Mental Health

Could your lifestyle be getting you down? Part 2

It was the early 1990s. I was just starting as a trainee psychiatrist. She was one of the first patients with depression who I was responsible for. At the time I was a junior doctor on a six month rotation getting experience in a busy outpatient clinic. I had about 20 minutes to evaluate how she was doing, review her diagnosis and decide on treatment options. But this particular lady  just did not seem to be getting better in spite of all the different medications and therapies that were being
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Could your lifestyle be what is getting you down?

Stephen Ilardi is an Associate Professor of Clinical Psychology at the University of Kansas. The 20 minute video below presents an interesting perspective on depression. The main emphasis is on how our modern sedentary lifestyle is incompatible with good mental health. For what might appear to be a negative subject it is actually very enlightening and even uplifting! Professor Illardi’s video presents a strong case for re-evaluating how we manage our lives. In particular I will highlight the following observations:
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What are the forms of Major Depressive Disorder?

Major Depressive Disorder is a crippling condition. In the severest form, as well as a greater intensity of the symptoms mentioned in the classification system called the DSM  (see Is The Rate of Depression Actually Increasing or Not?), there can also be what are called psychotic symptoms in the form of delusions and hallucinations. A delusion is a firmly held fixed belief that is out of keeping with the person’s social and cultural background. It is held with strong conviction despite evidence to the contrary. Types of delusions that are present can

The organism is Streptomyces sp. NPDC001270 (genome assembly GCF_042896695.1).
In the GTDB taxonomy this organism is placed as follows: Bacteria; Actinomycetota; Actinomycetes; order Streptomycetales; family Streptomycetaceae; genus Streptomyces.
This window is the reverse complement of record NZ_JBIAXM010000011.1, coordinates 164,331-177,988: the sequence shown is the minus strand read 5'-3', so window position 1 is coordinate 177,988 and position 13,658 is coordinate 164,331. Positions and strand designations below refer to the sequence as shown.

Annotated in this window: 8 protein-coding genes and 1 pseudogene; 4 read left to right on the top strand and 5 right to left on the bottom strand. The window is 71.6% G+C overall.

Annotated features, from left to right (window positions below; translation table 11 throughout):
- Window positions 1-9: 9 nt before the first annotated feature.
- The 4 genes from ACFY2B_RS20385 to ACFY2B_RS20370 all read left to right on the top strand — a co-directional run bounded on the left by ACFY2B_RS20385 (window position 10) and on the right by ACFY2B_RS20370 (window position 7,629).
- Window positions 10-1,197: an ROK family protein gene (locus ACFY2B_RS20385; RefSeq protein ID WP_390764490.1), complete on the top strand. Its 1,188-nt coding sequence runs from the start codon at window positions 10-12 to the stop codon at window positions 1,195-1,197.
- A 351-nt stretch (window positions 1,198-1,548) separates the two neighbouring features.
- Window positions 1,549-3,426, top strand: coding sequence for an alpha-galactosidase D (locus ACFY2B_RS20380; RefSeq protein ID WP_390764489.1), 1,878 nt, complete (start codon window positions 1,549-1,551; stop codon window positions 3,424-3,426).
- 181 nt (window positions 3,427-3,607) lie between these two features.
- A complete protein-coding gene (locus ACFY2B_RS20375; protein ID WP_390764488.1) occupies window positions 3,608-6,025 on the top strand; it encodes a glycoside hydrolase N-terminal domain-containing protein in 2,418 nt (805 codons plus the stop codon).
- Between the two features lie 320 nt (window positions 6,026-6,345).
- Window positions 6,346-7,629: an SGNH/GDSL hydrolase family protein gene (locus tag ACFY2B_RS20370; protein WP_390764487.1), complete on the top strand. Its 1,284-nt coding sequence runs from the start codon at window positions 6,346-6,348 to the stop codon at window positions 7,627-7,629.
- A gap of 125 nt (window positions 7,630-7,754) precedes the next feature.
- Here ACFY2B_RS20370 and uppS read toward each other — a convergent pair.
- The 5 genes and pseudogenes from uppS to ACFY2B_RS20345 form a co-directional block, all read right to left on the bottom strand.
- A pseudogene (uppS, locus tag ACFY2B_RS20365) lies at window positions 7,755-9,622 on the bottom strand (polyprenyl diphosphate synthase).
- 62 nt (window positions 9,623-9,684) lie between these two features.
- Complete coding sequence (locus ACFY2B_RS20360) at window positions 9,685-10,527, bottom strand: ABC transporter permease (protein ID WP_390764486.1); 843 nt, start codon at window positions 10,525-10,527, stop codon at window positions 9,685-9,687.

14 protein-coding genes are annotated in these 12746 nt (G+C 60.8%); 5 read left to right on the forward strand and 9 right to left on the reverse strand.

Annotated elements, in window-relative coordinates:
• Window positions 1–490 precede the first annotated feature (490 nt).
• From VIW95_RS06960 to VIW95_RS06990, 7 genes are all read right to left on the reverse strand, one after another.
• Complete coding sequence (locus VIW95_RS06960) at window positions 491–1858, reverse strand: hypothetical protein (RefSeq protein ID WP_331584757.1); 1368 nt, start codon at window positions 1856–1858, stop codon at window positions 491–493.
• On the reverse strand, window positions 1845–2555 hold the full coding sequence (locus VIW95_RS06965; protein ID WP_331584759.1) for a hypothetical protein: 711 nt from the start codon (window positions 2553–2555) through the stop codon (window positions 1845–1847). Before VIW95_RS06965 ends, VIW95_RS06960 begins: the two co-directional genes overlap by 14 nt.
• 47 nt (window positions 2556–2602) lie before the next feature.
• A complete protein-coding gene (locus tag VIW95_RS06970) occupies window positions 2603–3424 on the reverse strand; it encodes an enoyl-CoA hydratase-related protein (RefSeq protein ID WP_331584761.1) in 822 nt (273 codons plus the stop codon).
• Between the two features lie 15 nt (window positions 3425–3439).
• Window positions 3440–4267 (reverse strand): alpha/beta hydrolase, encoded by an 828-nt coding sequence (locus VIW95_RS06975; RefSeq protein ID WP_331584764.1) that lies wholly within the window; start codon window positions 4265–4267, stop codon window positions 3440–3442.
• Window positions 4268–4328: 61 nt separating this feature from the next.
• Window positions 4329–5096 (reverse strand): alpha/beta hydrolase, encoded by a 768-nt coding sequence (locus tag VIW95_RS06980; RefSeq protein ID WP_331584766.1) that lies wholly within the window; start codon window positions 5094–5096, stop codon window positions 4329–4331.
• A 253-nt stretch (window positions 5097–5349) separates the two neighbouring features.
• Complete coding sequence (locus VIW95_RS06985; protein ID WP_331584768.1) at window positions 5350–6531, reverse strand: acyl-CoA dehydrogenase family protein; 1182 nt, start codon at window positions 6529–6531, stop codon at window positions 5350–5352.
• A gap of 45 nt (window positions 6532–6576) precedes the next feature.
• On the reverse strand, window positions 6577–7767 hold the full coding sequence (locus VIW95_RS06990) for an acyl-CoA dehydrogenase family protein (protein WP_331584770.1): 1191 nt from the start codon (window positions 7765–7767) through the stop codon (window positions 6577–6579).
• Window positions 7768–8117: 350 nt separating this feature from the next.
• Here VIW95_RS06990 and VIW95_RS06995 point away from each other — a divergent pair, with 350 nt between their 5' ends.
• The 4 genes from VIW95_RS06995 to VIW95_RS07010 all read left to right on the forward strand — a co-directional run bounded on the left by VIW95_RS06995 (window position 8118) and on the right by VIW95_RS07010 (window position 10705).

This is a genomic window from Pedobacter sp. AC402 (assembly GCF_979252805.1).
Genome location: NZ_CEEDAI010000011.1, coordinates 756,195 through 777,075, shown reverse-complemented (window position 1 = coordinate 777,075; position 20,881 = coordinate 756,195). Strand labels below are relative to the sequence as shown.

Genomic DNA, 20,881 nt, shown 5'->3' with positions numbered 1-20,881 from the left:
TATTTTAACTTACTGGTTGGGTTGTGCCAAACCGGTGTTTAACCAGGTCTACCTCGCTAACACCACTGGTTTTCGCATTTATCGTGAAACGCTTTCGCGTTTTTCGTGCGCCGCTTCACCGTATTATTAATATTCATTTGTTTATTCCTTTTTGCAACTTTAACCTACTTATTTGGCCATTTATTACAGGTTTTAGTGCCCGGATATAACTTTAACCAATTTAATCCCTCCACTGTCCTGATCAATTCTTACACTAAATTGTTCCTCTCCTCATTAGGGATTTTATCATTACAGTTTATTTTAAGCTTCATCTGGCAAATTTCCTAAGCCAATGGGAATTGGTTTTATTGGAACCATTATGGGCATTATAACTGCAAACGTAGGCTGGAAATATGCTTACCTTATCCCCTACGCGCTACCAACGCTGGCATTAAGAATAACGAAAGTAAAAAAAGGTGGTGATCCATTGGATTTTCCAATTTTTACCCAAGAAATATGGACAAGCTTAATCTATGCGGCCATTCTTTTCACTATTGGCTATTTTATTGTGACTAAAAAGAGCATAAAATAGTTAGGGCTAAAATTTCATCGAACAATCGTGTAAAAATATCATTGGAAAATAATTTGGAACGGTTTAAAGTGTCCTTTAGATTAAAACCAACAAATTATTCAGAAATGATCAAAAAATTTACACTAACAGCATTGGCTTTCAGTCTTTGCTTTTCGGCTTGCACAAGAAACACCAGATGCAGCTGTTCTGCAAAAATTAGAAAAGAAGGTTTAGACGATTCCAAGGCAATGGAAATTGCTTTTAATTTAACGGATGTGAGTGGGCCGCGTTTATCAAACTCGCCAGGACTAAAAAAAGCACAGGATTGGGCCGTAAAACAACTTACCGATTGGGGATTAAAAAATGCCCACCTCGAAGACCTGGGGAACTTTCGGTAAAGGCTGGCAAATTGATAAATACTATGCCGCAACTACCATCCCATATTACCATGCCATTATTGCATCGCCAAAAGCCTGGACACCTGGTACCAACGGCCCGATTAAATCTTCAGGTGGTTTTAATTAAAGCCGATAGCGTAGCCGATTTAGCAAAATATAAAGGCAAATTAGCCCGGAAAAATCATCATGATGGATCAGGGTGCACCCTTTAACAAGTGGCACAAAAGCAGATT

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Rick Warren and the secret anguish of Major Depressive Disorder

Rick Warren is the founding pastor of one of the largest churches in the United States with an attendance of approximately 20,000 every week. He is also the author of The Purpose Driven Life book which has sold over 30 million copies. In 2005 Time magazine named him as one of the 100 most influential people in the world. In 2006 Newsweek called him “One of the 15 People who make America Great.” For someone with such outer success he has attracted both great appreciation and great antagonism. However, Rick and
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Why has there been a 400% increase in the prescribing of antidepressants?

We have been looking at making sense of how the word ‘Depression’ is used. This is particularly important as rates of depression appear to be rising dramatically around the world (see previous post). We have looked at how psychiatrists diagnose depression using the DSM and ICD classification systems. One of the unintended consequences of this has been that there has been the confusion of distinguishing general sadness from actual depressive illness. Depression is used as a synonym for sadness. However, there is also a clinical condition of Major Depressive Disorder
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Is the rate of depression actually increasing or not?